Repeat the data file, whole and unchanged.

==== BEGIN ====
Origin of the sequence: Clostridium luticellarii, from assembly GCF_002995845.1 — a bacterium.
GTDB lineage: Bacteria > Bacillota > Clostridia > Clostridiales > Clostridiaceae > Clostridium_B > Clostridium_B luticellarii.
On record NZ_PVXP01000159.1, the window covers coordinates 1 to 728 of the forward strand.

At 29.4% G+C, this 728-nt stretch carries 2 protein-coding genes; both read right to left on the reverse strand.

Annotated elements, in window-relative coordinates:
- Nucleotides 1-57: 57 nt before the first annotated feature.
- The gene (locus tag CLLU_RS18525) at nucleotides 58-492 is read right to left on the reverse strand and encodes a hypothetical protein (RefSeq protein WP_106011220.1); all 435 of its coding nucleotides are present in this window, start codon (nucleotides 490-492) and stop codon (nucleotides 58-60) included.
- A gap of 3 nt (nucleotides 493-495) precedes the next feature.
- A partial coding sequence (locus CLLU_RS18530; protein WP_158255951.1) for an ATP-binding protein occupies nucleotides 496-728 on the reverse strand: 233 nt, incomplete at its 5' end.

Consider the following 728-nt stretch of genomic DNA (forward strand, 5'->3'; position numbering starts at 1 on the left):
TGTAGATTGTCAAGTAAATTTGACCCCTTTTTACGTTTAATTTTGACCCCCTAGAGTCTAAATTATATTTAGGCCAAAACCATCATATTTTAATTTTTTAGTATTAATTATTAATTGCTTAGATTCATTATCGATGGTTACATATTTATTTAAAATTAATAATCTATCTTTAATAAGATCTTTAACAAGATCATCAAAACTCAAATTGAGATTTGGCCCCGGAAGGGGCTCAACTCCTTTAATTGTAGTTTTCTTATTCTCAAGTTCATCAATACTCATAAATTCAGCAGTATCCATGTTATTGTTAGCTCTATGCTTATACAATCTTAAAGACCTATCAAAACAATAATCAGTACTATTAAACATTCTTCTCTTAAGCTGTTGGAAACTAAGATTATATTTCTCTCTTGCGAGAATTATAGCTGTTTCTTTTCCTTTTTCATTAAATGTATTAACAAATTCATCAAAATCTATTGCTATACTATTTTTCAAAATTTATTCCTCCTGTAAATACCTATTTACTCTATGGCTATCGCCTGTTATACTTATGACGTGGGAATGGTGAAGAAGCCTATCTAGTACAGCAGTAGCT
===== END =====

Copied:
Origin of the sequence: Clostridium luticellarii, from assembly GCF_002995845.1 — a bacterium.
GTDB lineage: Bacteria > Bacillota > Clostridia > Clostridiales > Clostridiaceae > Clostridium_B > Clostridium_B luticellarii.
On record NZ_PVXP01000159.1, the window covers coordinates 1 to 728 of the forward strand.

At 29.4% G+C, this 728-nt stretch carries 2 protein-coding genes; both read right to left on the reverse strand.

Annotated elements, in window-relative coordinates:
- Nucleotides 1-57: 57 nt before the first annotated feature.
- The gene (locus tag CLLU_RS18525) at nucleotides 58-492 is read right to left on the reverse strand and encodes a hypothetical protein (RefSeq protein WP_106011220.1); all 435 of its coding nucleotides are present in this window, start codon (nucleotides 490-492) and stop codon (nucleotides 58-60) included.
- A gap of 3 nt (nucleotides 493-495) precedes the next feature.
- A partial coding sequence (locus CLLU_RS18530; protein WP_158255951.1) for an ATP-binding protein occupies nucleotides 496-728 on the reverse strand: 233 nt, incomplete at its 5' end.

Consider the following 728-nt stretch of genomic DNA (forward strand, 5'->3'; position numbering starts at 1 on the left):
TGTAGATTGTCAAGTAAATTTGACCCCTTTTTACGTTTAATTTTGACCCCCTAGAGTCTAAATTATATTTAGGCCAAAACCATCATATTTTAATTTTTTAGTATTAATTATTAATTGCTTAGATTCATTATCGATGGTTACATATTTATTTAAAATTAATAATCTATCTTTAATAAGATCTTTAACAAGATCATCAAAACTCAAATTGAGATTTGGCCCCGGAAGGGGCTCAACTCCTTTAATTGTAGTTTTCTTATTCTCAAGTTCATCAATACTCATAAATTCAGCAGTATCCATGTTATTGTTAGCTCTATGCTTATACAATCTTAAAGACCTATCAAAACAATAATCAGTACTATTAAACATTCTTCTCTTAAGCTGTTGGAAACTAAGATTATATTTCTCTCTTGCGAGAATTATAGCTGTTTCTTTTCCTTTTTCATTAAATGTATTAACAAATTCATCAAAATCTATTGCTATACTATTTTTCAAAATTTATTCCTCCTGTAAATACCTATTTACTCTATGGCTATCGCCTGTTATACTTATGACGTGGGAATGGTGAAGAAGCCTATCTAGTACAGCAGTAGCT